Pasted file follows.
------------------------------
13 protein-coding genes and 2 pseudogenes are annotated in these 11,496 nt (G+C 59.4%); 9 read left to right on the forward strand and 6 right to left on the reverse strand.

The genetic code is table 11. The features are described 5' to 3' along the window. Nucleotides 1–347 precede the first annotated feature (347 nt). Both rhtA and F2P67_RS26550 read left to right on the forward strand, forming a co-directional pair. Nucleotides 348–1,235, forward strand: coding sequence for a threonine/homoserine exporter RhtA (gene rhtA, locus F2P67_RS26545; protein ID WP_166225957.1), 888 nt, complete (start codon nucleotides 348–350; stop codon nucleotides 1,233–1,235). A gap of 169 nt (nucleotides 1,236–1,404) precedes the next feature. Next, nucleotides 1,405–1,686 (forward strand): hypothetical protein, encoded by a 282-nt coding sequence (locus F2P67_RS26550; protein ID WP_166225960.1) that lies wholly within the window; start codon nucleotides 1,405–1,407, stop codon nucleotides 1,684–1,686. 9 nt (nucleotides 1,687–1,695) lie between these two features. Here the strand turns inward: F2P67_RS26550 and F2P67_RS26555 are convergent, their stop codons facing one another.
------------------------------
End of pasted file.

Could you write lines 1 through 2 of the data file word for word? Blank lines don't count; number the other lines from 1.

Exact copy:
13 protein-coding genes and 2 pseudogenes are annotated in these 11,496 nt (G+C 59.4%); 9 read left to right on the forward strand and 6 right to left on the reverse strand.

The genetic code is table 11. The features are described 5' to 3' along the window. Nucleotides 1–347 precede the first annotated feature (347 nt). Both rhtA and F2P67_RS26550 read left to right on the forward strand, forming a co-directional pair. Nucleotides 348–1,235, forward strand: coding sequence for a threonine/homoserine exporter RhtA (gene rhtA, locus F2P67_RS26545; protein ID WP_166225957.1), 888 nt, complete (start codon nucleotides 348–350; stop codon nucleotides 1,233–1,235). A gap of 169 nt (nucleotides 1,236–1,404) precedes the next feature. Next, nucleotides 1,405–1,686 (forward strand): hypothetical protein, encoded by a 282-nt coding sequence (locus F2P67_RS26550; protein ID WP_166225960.1) that lies wholly within the window; start codon nucleotides 1,405–1,407, stop codon nucleotides 1,684–1,686. 9 nt (nucleotides 1,687–1,695) lie between these two features. Here the strand turns inward: F2P67_RS26550 and F2P67_RS26555 are convergent, their stop codons facing one another.